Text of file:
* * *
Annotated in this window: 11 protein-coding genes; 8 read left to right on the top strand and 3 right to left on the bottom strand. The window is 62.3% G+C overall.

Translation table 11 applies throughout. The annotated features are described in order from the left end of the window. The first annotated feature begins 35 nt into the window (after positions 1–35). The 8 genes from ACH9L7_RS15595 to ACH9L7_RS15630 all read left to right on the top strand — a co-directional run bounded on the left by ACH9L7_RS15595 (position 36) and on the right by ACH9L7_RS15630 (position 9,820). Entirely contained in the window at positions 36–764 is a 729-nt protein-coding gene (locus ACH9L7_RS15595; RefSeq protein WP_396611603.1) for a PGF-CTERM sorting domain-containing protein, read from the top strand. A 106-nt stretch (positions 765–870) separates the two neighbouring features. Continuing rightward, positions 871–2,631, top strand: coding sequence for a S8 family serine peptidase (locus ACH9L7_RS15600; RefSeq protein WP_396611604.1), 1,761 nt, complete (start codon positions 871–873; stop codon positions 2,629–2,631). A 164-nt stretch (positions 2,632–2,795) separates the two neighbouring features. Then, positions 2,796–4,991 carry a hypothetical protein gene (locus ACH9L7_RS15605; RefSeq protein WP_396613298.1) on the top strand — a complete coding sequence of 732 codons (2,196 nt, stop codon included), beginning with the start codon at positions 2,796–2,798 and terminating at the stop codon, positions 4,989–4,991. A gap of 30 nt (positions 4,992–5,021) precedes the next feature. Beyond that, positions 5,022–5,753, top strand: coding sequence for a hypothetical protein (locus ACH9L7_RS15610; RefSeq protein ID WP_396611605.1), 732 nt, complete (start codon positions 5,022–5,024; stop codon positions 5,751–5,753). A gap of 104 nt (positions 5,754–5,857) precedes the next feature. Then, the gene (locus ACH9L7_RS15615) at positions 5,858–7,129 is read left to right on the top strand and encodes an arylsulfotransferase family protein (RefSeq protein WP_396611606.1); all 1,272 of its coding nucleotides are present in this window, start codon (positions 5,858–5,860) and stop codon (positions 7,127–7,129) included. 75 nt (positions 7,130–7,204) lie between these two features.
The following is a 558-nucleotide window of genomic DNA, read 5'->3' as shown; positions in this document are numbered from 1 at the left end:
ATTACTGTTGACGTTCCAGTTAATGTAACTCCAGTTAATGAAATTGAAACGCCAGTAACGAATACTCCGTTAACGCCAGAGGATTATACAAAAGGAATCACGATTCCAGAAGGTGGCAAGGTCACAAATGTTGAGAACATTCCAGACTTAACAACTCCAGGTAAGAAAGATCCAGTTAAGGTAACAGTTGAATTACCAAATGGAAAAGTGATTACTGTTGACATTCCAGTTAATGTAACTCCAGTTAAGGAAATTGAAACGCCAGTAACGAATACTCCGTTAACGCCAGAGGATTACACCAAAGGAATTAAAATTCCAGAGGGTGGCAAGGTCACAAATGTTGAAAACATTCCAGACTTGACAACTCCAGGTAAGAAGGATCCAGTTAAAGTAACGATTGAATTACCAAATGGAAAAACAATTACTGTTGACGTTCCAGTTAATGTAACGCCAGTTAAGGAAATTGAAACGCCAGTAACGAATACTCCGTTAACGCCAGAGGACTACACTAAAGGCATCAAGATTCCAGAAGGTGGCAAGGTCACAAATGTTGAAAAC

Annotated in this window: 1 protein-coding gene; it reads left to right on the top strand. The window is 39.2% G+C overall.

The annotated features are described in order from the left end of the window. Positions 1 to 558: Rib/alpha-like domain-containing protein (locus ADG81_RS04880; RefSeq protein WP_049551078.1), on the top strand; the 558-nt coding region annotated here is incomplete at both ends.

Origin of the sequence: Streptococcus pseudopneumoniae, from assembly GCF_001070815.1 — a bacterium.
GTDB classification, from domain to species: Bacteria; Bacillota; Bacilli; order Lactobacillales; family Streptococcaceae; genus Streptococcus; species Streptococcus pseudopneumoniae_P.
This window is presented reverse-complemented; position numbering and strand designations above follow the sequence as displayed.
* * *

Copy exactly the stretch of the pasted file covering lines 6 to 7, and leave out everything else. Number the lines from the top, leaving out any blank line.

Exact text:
The annotated features are described in order from the left end of the window. Positions 1 to 558: Rib/alpha-like domain-containing protein (locus ADG81_RS04880; RefSeq protein WP_049551078.1), on the top strand; the 558-nt coding region annotated here is incomplete at both ends.

Origin of the sequence: Streptococcus pseudopneumoniae, from assembly GCF_001070815.1 — a bacterium.